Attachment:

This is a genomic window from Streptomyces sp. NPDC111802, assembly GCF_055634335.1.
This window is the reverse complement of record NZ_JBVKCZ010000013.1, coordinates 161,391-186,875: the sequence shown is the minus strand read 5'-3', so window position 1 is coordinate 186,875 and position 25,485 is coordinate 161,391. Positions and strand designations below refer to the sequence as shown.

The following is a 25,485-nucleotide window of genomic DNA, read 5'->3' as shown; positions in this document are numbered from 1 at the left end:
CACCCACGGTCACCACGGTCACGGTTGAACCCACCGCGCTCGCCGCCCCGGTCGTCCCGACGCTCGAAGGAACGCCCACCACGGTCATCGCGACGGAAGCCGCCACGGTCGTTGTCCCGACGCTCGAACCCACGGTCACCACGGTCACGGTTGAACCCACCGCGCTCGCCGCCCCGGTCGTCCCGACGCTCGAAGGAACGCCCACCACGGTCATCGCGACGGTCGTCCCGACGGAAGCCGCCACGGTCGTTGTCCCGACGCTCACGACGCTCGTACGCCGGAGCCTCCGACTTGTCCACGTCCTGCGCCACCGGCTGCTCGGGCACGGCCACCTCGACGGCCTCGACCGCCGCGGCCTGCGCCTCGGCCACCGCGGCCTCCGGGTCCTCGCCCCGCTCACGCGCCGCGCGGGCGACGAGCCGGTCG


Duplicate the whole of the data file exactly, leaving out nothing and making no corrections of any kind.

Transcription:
This is a genomic window from Streptomyces sp. NPDC111802, assembly GCF_055634335.1.
This window is the reverse complement of record NZ_JBVKCZ010000013.1, coordinates 161,391-186,875: the sequence shown is the minus strand read 5'-3', so window position 1 is coordinate 186,875 and position 25,485 is coordinate 161,391. Positions and strand designations below refer to the sequence as shown.

The following is a 25,485-nucleotide window of genomic DNA, read 5'->3' as shown; positions in this document are numbered from 1 at the left end:
CACCCACGGTCACCACGGTCACGGTTGAACCCACCGCGCTCGCCGCCCCGGTCGTCCCGACGCTCGAAGGAACGCCCACCACGGTCATCGCGACGGAAGCCGCCACGGTCGTTGTCCCGACGCTCGAACCCACGGTCACCACGGTCACGGTTGAACCCACCGCGCTCGCCGCCCCGGTCGTCCCGACGCTCGAAGGAACGCCCACCACGGTCATCGCGACGGTCGTCCCGACGGAAGCCGCCACGGTCGTTGTCCCGACGCTCACGACGCTCGTACGCCGGAGCCTCCGACTTGTCCACGTCCTGCGCCACCGGCTGCTCGGGCACGGCCACCTCGACGGCCTCGACCGCCGCGGCCTGCGCCTCGGCCACCGCGGCCTCCGGGTCCTCGCCCCGCTCACGCGCCGCGCGGGCGACGAGCCGGTCG